Electrical property comparison and charge transmission in p-type double gate and single gate junctionless accumulation transistor fabricated by AFM nanolithography
© Dehzangi et al.; licensee Springer. 2012
Received: 23 March 2012
Accepted: 29 June 2012
Published: 11 July 2012
The junctionless nanowire transistor is a promising alternative for a new generation of nanotransistors. In this letter the atomic force microscopy nanolithography with two wet etching processes was implemented to fabricate simple structures as double gate and single gate junctionless silicon nanowire transistor on low doped p-type silicon-on-insulator wafer. The etching process was developed and optimized in the present work compared to our previous works. The output, transfer characteristics and drain conductance of both structures were compared. The trend for both devices found to be the same but differences in subthreshold swing, ‘on/off’ ratio, and threshold voltage were observed. The devices are ‘on’ state when performing as the pinch off devices. The positive gate voltage shows pinch off effect, while the negative gate voltage was unable to make a significant effect on drain current. The charge transmission in devices is also investigated in simple model according to a junctionless transistor principal.
KeywordsAtomic force microscopy Junctionless transistors Local anodic oxidation Silicon-on-insulator Double gate Single gate junctionless silicon nanowire transistor
The aggressive trend of scaling transistors requires a new and more effective device to catch up with this rapid trend for modern transistors. Several innovations in fabrication process such as high κ dielectrics , metal gate electrodes , stressors , and new transistor architectures based on silicon-on-insulator (SOI) such as Fin field-effect transistors (FETs) , multigate FETs , omega-gate FETs , gate-all-around FETs , or developed non-epitaxial raised metal Schottky source drain  have been introduced. In the recent years, junctionless transistors (JLTs) appeared to be the promising alternative for new generation of transistors . All existing transistors contain semiconductor junctions. Contemporary transistors with ultrasmall size need ultrasharp doping concentration gradients in junctions. The doping must switch from ultra high concentration n-type to p-type along the very small area in size of some nanometers, which imposes severe limitations on the processing thermal budget and requires the development of costly millisecond annealing techniques. In JLT the doping concentration in the channel source and drain is uniform with high concentration profile for the channel in order to have a reasonable amount of current flow when the device is turned on . The lack of doping concentration gradients provides the smaller size and cancels the need for costly ultrafast annealing techniques. In the last two years, the research in JLTs was focused in design and property [11–13], simulation [14–16], high temperature performance , and new fabrication method with higher mobility and better performance [18–20].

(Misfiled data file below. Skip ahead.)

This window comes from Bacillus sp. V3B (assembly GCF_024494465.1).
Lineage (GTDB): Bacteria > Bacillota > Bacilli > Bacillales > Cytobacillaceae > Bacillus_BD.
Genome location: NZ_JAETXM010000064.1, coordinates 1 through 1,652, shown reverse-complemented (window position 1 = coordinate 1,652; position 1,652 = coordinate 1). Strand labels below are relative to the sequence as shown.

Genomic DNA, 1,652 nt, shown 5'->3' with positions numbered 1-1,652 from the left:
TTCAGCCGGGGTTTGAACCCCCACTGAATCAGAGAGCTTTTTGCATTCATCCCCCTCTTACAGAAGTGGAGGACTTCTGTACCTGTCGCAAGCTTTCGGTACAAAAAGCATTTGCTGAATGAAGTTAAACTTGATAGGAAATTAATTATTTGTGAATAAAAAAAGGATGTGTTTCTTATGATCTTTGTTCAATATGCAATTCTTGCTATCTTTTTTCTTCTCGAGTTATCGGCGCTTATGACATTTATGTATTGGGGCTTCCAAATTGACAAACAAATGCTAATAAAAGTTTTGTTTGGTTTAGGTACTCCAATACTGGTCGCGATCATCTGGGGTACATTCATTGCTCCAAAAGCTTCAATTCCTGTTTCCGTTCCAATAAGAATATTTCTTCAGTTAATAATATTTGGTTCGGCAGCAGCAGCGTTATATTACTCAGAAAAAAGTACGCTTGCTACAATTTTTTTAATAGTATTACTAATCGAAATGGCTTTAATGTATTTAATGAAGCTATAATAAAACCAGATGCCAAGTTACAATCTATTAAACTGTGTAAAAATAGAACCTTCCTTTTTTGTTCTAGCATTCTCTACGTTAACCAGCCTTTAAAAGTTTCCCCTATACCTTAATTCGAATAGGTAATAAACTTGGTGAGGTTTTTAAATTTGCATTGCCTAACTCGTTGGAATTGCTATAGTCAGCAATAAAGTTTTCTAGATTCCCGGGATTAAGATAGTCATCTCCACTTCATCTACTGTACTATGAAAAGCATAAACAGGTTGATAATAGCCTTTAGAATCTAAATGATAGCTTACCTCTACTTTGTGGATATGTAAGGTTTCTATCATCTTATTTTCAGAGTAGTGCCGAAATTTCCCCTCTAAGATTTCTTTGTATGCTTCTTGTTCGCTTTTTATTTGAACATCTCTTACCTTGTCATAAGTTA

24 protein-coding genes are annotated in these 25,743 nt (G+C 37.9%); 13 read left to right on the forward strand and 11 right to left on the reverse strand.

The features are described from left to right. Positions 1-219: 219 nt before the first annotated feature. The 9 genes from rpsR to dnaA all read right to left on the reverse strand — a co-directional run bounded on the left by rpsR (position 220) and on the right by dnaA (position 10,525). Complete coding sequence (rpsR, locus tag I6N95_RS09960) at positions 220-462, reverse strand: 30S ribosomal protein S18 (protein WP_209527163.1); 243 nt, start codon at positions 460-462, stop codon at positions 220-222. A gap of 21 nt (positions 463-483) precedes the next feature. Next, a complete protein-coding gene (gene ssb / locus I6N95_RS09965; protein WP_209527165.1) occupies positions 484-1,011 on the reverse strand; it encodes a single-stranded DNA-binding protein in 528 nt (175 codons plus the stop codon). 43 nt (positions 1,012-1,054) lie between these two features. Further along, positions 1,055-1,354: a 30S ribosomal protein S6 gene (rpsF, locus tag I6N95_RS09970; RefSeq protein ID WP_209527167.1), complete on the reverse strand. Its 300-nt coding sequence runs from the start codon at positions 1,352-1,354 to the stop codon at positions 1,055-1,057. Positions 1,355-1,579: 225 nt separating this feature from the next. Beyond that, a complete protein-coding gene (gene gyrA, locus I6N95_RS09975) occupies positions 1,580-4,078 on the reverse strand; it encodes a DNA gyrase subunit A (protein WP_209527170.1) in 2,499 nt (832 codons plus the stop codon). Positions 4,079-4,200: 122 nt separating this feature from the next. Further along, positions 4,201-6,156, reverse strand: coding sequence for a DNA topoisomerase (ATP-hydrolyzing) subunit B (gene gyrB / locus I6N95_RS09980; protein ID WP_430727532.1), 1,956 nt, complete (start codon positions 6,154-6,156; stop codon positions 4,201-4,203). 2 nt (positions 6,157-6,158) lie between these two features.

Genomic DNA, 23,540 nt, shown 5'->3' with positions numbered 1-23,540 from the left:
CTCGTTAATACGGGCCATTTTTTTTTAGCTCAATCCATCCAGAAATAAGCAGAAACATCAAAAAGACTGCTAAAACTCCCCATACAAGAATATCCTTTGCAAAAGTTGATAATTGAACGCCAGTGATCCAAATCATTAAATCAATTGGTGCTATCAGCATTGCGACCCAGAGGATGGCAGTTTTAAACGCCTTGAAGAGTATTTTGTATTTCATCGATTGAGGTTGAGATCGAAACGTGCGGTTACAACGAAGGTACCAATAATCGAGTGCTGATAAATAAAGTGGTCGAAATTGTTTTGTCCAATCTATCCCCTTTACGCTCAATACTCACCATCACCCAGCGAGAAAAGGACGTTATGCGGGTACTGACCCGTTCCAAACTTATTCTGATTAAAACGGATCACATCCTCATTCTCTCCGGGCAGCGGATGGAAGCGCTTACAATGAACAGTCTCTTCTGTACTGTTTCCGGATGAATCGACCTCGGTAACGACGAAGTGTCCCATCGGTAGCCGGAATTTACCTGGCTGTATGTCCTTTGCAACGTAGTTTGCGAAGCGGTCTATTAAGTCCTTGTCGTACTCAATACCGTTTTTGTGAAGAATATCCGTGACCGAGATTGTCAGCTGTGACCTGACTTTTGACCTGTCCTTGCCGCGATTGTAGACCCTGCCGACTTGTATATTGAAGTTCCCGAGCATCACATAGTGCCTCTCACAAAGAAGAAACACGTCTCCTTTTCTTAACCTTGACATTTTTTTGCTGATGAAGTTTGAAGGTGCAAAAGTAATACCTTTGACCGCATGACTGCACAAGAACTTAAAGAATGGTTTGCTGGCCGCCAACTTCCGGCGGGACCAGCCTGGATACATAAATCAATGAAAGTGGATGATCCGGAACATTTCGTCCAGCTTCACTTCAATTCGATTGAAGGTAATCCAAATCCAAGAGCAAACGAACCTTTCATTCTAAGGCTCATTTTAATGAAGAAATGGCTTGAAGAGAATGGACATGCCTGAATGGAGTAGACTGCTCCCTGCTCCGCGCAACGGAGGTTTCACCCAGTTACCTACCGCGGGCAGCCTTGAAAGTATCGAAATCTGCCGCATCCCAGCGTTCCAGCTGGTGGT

The principle of atomic force microscopy (AFM) nanolithography, using local anodic oxidation (LAO) on SOI, has been described for the first time by Snow and Campbell et al. [21, 22], and they astutely expanded AFM nanolithography for fabrication of nanostructures. Ionica et al.  have remarkably reported the electrical characteristics of the devices made by AFM nanolithography. In the recent years, some new works have been performed to improve the method of AFM nanolithography [24, 25]. However, the lack of sufficient explanation or interpretation for the behavior of these structures is still an interesting issue and worth for further investigation. In fact, fabrication of nanotransistors by AFM nanolithography with similar structure has been developed with prominent result in the last decade, but recent rising of the JLTs theory and fabrication can bring up the AFM nanolithography as the extra alternative. We already reported the fabrication of the p-type single gate (SG) JLT device with a simple structure, low doping concentration, and no gate oxide layer [26–29]. The most important advantage of AFM nanolithography is that it impedes damage of the crystalline structure of silicon due to highly energetic electrons which are normally introduced to the structure by techniques such as electron beam lithography.